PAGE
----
It's not lunacy: Not-a-planet Pluto boasts 5 moons

Pluto may have been kicked out of the planet club, but it has gained yet another companion.

FILE - In this file image provided by NASA Feb. 22, 2006 from NASA's Hubble Space Telescope shows Pluto and three of it's moons. (AP Photo/NASA,File)

LOS ANGELES (AP) — Pluto may have been kicked out of the planet club, but it has gained yet another companion.

Scientists announced Wednesday the discovery of the smallest moon yet around the icy orb, bringing the tally of known moons to five.

"We're not finished searching yet," said Hal Weaver of Johns Hopkins University, who thinks there may be more lurking.

The discovery was made by a team of scientists who used the Hubble Space Telescope to scout out Pluto's neighborhood ahead of a NASA spacecraft that's scheduled to arrive in 2015. When the New Horizons craft launched in 2006, Pluto was a full-fledged planet, but has since been demoted to dwarf planet status by the International Astronomical Union.

The newfound moon — known as P5 until it gets a proper name — appeared as a faint fleck in the Hubble images. Scientists estimated the mini-moon to be 6 to 15 miles across, smaller than the still nameless one that they spotted last year, which is 8 to 21 miles wide.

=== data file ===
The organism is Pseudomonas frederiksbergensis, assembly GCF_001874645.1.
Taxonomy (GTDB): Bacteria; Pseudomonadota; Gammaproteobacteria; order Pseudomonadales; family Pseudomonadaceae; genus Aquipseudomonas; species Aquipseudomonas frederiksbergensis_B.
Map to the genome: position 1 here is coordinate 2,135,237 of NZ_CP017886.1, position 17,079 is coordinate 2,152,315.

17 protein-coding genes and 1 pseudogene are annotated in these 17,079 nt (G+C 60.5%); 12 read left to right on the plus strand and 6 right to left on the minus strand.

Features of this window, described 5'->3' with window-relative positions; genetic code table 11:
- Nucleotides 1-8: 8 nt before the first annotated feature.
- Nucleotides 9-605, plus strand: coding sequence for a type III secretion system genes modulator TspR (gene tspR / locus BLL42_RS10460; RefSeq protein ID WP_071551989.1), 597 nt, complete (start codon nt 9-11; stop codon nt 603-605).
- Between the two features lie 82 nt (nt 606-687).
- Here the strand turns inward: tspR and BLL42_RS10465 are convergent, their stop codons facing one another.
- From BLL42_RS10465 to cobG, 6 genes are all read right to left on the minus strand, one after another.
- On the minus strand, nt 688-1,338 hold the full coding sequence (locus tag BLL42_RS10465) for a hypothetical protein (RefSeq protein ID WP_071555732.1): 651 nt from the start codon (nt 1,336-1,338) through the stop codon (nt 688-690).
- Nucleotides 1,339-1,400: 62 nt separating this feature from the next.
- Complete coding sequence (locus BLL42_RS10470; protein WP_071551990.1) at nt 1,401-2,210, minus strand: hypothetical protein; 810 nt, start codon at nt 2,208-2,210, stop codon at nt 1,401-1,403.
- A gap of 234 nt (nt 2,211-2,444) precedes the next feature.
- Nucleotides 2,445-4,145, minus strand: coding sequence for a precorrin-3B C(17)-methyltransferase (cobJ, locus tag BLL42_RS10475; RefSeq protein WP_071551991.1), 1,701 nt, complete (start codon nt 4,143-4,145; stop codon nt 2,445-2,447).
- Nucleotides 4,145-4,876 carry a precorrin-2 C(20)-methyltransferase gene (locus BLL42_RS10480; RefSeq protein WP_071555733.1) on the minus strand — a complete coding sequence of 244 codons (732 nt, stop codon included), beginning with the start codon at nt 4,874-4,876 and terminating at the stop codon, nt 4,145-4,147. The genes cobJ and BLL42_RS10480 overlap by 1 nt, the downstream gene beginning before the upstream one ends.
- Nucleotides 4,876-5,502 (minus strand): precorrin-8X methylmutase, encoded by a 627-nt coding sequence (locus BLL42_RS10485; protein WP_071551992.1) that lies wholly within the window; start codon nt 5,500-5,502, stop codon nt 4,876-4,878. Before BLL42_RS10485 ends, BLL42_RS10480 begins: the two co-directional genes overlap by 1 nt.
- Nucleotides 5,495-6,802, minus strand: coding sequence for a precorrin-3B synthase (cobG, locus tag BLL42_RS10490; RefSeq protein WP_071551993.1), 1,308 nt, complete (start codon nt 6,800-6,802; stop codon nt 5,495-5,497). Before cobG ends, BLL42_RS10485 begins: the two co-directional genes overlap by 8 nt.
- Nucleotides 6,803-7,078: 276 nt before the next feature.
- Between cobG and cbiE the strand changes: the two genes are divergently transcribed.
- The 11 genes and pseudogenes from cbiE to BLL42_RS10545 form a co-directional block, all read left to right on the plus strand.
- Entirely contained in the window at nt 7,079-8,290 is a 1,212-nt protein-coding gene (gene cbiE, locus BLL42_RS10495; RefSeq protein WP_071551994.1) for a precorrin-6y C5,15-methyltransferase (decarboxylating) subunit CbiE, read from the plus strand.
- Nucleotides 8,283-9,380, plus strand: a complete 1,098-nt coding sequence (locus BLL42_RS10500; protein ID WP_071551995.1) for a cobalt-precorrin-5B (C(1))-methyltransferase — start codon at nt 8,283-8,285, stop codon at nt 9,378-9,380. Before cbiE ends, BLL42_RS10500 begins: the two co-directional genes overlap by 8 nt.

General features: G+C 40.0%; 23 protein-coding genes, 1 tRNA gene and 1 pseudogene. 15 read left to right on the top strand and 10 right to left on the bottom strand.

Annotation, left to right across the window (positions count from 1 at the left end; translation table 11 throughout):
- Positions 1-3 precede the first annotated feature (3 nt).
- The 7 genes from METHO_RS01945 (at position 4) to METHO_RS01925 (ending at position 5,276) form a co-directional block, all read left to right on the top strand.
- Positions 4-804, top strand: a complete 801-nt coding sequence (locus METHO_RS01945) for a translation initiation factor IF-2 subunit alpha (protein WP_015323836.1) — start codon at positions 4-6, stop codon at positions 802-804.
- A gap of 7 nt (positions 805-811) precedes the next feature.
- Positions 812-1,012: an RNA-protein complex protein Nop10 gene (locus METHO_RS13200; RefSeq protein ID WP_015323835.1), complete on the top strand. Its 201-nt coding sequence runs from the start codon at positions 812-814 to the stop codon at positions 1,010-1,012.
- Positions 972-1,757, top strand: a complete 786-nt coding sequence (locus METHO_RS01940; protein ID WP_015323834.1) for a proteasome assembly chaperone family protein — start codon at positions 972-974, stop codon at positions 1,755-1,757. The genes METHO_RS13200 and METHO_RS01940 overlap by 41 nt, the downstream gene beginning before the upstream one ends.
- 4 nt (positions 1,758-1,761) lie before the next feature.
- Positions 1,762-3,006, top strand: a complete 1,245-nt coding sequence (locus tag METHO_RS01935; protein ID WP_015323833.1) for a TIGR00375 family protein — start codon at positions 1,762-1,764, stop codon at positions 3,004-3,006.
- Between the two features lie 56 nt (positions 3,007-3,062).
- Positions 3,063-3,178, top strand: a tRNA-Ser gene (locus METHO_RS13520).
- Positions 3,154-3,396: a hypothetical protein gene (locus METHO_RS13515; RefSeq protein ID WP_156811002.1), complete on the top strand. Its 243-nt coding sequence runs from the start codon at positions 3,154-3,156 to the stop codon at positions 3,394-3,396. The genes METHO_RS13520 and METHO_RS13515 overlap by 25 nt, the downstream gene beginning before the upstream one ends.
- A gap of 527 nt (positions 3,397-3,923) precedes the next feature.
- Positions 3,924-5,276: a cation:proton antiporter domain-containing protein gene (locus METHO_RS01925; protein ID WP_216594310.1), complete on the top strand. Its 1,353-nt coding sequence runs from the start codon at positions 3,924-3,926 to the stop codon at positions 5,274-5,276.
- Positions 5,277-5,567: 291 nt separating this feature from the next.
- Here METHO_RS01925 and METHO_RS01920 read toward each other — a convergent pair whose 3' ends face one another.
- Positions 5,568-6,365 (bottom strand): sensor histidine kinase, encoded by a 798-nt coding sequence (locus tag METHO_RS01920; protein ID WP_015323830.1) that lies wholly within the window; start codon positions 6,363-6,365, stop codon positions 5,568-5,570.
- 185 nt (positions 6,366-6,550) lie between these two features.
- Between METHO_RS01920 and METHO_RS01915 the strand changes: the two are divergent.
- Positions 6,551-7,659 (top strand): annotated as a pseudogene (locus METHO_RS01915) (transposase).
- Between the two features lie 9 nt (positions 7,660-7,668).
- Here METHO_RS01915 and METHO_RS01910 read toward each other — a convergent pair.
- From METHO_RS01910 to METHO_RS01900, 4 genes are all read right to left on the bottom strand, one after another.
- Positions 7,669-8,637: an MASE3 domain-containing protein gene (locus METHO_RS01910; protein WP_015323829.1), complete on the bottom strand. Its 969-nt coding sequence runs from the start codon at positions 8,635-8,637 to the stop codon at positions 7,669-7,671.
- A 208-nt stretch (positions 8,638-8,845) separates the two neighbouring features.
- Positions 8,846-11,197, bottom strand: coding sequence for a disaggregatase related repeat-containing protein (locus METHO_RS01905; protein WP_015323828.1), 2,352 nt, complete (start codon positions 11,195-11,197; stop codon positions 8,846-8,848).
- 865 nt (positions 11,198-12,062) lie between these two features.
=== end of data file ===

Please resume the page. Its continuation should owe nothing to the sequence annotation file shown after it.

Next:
Pluto's largest moon, the 650-mile-wide Charon, was discovered in 1978. Two smaller moons, Nix and Hydra, were found in 2005.

The moons are thought to have formed after an ancient collision between Pluto and an object in the Kuiper Belt, a disk teeming with small bodies that lies beyond the orbit of Neptune.

Since the launch of the New Horizons mission, scientists have been studying the Kuiper Belt in search of debris that might pose a danger to the spacecraft.

Mark Showalter of the SETI Institute said names for the new moon and last year's discovery will not be proposed until the team finishes analyzing the Hubble data in case there are more hidden moons.

Showalter said he favors names that go together — like the mythological Greek couple Orpheus and Eurydice.

"If we happen to find more moons, then we will have to pick a different story from Greek mythology," he said in an email.


Join the Conversation!

To comment, the following rules must be followed:

  • No Obscenity, Profanity, Vulgarity, Racism or Violent Descriptions
  • No Negative Community Comparisons
  • No Fighting, Name-calling, or Personal Attacks
  • Multiple Accounts are Not Allowed
  • Stay on Story Topic

Comments may be monitored for inappropriate content, but the station is under no legal obligation to do so.
If you believe a comment violates the above rules, please use the Flagging Tool to alert a Moderator.
Flagging does not guarantee removal.

Multiple violations may result in account suspension.
Decisions to suspend or unsuspend accounts are made by Station Moderators.
Links require admin approval before posting.
Questions may be sent to webmaster@wvlt-tv.com. Please provide detailed information.

powered by Disqus

WVLT VOLUNTEER TV

6450 Papermill Drive Knoxville, TN 37919 Phone - (865) 450-8888; Fax - (865) 450-8869
Gray Television, Inc. - Copyright © 2014 WVLT-TV Inc. - Designed by Gray Digital Media - Powered by Clickability 162179715 - local8now.com/a?a=162179715